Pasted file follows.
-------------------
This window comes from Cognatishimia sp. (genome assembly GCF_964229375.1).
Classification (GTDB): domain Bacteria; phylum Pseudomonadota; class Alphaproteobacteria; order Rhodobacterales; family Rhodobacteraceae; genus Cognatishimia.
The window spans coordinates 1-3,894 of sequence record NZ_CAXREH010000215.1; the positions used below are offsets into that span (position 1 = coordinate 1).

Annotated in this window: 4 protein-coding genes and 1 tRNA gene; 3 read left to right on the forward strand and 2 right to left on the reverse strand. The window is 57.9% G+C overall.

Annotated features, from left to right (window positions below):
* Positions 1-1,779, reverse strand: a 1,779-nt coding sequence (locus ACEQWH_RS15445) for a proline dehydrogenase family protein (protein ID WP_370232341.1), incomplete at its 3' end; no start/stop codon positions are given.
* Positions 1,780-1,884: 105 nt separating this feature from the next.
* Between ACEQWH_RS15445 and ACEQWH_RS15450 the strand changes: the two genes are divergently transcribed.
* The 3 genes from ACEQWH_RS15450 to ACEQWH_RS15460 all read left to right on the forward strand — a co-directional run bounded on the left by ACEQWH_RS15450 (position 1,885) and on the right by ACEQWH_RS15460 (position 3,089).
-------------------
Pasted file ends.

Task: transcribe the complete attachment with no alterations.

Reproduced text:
This window comes from Cognatishimia sp. (genome assembly GCF_964229375.1).
Classification (GTDB): domain Bacteria; phylum Pseudomonadota; class Alphaproteobacteria; order Rhodobacterales; family Rhodobacteraceae; genus Cognatishimia.
The window spans coordinates 1-3,894 of sequence record NZ_CAXREH010000215.1; the positions used below are offsets into that span (position 1 = coordinate 1).

Annotated in this window: 4 protein-coding genes and 1 tRNA gene; 3 read left to right on the forward strand and 2 right to left on the reverse strand. The window is 57.9% G+C overall.

Annotated features, from left to right (window positions below):
* Positions 1-1,779, reverse strand: a 1,779-nt coding sequence (locus ACEQWH_RS15445) for a proline dehydrogenase family protein (protein ID WP_370232341.1), incomplete at its 3' end; no start/stop codon positions are given.
* Positions 1,780-1,884: 105 nt separating this feature from the next.
* Between ACEQWH_RS15445 and ACEQWH_RS15450 the strand changes: the two genes are divergently transcribed.
* The 3 genes from ACEQWH_RS15450 to ACEQWH_RS15460 all read left to right on the forward strand — a co-directional run bounded on the left by ACEQWH_RS15450 (position 1,885) and on the right by ACEQWH_RS15460 (position 3,089).